“I don’t know even for who I want to vote for,” 63-year-old Ghwa Wilkinson told Daily Maverick from her home, right next to Philip Kgosana Drive in Cape Town, one of the busiest roads in the CBD, a first-floor flat with a flight of purple-painted stairs only a metre wide.
Wilkinson, Yusuf, her husband of 43 years and two of their daughters, Dilshaad and Wardah, share the two bedroom flat. Ghwa and one of her daughter’s use a wheelchair, so access is limited. When they need to go anywhere her 63-year-old husband needs to carry Ghwa, or her daughter Dilshaad, one at a time, down the stairs and into a car.
On Monday, Wilkinson and her family cast a special vote for the 2019 Election. IEC officials came to her home where Wilkinson, her husband and her wheelchair-bound daughter cast their votes in the country’s sixth democratic elections.
Special votes allow for the elderly, disabled, hospitalised and in prison as well as though who made a special request to cast their vote ahead of the opening of the general ballot.
Wilkinson was unsure who she would be voting for, unlike when she cast her vote for the first time in 1994.
“Now, all of them are corrupt… that I can tell you… Because this party says that, that party says that,” she said.
“It’s not the same time like that from Mandela, so you don’t know who to vote for,” said Wilkinson.
The 63-year-old former resident of Cape Town’s District Six, yearns to go back to the area she grew up in before she dies. She has witnessed too many of her friends and relatives die before they returned to their homes. This includes three of her sisters.
Wilkinson grew up in Air Street, District Six and was 13 when her family was moved to Manenberg from District Six when the apartheid government’s Group Areas Act declared it a whites-only area and forced black and coloured people to different parts of what is, today, the Cape Flats.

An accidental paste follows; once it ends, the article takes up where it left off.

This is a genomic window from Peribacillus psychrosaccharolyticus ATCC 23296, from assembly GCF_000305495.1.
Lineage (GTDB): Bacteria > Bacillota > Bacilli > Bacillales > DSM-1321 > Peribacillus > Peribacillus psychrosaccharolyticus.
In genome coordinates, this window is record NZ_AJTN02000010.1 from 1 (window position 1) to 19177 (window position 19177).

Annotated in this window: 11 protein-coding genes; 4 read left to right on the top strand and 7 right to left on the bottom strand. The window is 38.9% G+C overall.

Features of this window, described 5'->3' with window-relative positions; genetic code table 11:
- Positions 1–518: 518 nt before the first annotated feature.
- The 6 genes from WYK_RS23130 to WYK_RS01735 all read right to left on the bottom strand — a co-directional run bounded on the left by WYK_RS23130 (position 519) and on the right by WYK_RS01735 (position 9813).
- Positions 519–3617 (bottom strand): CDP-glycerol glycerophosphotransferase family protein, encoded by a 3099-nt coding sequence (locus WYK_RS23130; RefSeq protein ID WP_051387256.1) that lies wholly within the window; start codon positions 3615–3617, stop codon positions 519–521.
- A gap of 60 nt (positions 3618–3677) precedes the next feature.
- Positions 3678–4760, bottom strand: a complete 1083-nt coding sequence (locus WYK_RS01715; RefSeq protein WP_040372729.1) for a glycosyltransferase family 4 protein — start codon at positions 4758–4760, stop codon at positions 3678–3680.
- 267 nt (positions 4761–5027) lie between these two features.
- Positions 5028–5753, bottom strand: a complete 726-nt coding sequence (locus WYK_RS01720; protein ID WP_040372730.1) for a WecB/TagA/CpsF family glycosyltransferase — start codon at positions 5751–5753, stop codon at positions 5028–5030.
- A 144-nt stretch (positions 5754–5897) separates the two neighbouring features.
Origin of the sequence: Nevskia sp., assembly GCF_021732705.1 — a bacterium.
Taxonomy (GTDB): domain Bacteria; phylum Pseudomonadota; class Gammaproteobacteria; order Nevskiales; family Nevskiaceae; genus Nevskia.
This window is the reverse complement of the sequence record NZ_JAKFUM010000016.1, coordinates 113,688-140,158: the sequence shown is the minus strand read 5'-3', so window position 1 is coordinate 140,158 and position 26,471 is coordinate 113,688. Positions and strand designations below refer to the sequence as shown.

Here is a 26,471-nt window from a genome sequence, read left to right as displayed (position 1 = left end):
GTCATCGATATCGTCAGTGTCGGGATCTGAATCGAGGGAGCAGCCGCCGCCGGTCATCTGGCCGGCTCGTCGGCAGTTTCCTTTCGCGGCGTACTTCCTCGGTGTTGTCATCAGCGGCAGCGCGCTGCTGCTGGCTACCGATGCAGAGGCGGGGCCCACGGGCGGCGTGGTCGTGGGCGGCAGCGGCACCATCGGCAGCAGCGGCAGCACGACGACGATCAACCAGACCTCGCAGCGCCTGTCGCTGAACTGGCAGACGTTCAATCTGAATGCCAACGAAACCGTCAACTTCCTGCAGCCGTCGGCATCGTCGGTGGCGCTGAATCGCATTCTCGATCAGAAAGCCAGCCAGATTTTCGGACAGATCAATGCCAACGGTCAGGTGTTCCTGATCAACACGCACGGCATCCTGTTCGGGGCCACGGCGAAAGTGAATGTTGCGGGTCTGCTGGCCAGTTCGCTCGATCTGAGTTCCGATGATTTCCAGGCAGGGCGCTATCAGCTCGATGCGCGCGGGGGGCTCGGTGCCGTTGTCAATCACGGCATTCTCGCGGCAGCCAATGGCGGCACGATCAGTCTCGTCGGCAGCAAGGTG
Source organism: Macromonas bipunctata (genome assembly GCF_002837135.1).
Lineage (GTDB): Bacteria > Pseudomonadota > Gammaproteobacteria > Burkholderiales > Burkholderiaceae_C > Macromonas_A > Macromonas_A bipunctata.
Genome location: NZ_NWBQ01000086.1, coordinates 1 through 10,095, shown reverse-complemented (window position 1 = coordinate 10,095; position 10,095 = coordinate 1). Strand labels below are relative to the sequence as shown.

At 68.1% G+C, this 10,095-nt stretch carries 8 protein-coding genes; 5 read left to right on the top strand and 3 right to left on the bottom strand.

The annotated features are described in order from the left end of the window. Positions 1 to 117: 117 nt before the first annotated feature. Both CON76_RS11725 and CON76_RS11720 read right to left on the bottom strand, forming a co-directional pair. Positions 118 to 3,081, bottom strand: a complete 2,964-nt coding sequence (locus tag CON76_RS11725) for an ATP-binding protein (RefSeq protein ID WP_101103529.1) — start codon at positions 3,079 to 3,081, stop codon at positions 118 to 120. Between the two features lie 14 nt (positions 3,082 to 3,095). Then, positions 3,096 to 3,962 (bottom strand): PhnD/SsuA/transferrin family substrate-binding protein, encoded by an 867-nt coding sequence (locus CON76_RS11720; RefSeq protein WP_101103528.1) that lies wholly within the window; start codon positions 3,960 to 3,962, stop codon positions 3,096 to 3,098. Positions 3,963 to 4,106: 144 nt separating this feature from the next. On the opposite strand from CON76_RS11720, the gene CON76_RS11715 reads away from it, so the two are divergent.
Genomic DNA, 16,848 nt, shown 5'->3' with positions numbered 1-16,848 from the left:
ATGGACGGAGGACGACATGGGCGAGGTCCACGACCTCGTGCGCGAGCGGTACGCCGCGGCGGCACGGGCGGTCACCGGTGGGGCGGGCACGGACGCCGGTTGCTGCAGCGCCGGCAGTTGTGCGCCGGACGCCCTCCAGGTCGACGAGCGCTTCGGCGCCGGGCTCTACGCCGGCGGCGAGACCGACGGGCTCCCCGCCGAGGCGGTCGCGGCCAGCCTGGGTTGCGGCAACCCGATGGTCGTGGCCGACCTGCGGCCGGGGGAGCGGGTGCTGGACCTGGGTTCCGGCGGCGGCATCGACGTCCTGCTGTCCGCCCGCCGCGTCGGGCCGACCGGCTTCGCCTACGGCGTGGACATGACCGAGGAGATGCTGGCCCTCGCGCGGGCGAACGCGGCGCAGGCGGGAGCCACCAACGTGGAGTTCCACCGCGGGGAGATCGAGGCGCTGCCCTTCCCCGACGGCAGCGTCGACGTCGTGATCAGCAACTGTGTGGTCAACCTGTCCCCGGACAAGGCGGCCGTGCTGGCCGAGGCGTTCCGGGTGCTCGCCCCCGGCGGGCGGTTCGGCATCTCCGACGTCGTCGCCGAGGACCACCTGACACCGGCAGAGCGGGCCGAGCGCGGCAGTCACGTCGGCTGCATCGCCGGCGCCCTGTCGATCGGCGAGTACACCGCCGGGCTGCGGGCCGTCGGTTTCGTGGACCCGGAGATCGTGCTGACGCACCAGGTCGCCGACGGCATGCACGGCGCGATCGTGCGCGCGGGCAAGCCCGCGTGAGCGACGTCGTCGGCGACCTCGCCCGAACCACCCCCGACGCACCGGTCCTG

“I was born in District Six, went to school in District Six and married in District Six,” Wilkinson said to Daily Maverick.
Wilkinson first applied for restitution when the call for claimants to come forward was made in 1996, “but they lost our papers” and she had to apply a sec0nd time in 1999.
Twenty-three years have passed since she made her first claim but she is no closer to returning to the place of her birth and childhood. This is despite working with the District Six Working Committee to take the department of Rural Development and Land Reform to court to compel the department and the presidency to restitute claimants back into the area.
Read in Daily Maverick: District Six claimants ask court to force government to admit it failed them
“How many people are dying from District Six, how many people want to go back to District Six?” asked Wilkinson.
“A lot of people have said they want to die in District Six, but they die in other areas because they don’t give us a place in District Six…. three of my sisters died, they waited for District Six, but they passed away.”
In November 2018, Land Claims Court Judge Jody Kollapen declared that government needed to provide clear timelines on restitution back into District Six for 1,078 claimants. Rural Development and Land Reform Minister Maite Nkoana-Mashabane will have to appear in the Land Claims Court on 17 May after the Land Claims Court ruled in April she is not in contempt of court.
What does Wilkinson want?
“For a downstairs place and to go back to District Six”
But Wilkinson has been let down too many times before to believe that this election will bring her any closer to going home. DM
"After listening for 10 minutes I realised it's not so easy." ~ Donald Trump